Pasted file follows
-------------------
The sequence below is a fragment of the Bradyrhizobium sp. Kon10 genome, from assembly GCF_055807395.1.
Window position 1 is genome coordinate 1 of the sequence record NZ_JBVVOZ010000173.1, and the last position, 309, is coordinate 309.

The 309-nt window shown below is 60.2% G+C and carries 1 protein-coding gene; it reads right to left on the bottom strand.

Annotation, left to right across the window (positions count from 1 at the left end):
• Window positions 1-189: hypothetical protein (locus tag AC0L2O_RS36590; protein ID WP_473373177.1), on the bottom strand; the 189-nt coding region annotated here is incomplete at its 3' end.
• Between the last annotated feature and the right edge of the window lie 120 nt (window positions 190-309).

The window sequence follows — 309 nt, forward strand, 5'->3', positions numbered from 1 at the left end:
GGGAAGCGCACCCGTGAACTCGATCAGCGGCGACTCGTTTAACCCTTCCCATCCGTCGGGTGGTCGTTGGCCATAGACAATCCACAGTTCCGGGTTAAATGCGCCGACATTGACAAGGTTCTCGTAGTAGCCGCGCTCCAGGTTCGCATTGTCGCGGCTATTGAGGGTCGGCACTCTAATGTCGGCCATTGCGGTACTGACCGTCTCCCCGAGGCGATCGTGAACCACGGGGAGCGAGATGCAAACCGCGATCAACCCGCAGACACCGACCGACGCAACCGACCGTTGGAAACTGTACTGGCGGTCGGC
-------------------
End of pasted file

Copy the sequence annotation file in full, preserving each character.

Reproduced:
The sequence below is a fragment of the Bradyrhizobium sp. Kon10 genome, from assembly GCF_055807395.1.
Window position 1 is genome coordinate 1 of the sequence record NZ_JBVVOZ010000173.1, and the last position, 309, is coordinate 309.

The 309-nt window shown below is 60.2% G+C and carries 1 protein-coding gene; it reads right to left on the bottom strand.

Annotation, left to right across the window (positions count from 1 at the left end):
• Window positions 1-189: hypothetical protein (locus tag AC0L2O_RS36590; protein ID WP_473373177.1), on the bottom strand; the 189-nt coding region annotated here is incomplete at its 3' end.
• Between the last annotated feature and the right edge of the window lie 120 nt (window positions 190-309).

The window sequence follows — 309 nt, forward strand, 5'->3', positions numbered from 1 at the left end:
GGGAAGCGCACCCGTGAACTCGATCAGCGGCGACTCGTTTAACCCTTCCCATCCGTCGGGTGGTCGTTGGCCATAGACAATCCACAGTTCCGGGTTAAATGCGCCGACATTGACAAGGTTCTCGTAGTAGCCGCGCTCCAGGTTCGCATTGTCGCGGCTATTGAGGGTCGGCACTCTAATGTCGGCCATTGCGGTACTGACCGTCTCCCCGAGGCGATCGTGAACCACGGGGAGCGAGATGCAAACCGCGATCAACCCGCAGACACCGACCGACGCAACCGACCGTTGGAAACTGTACTGGCGGTCGGC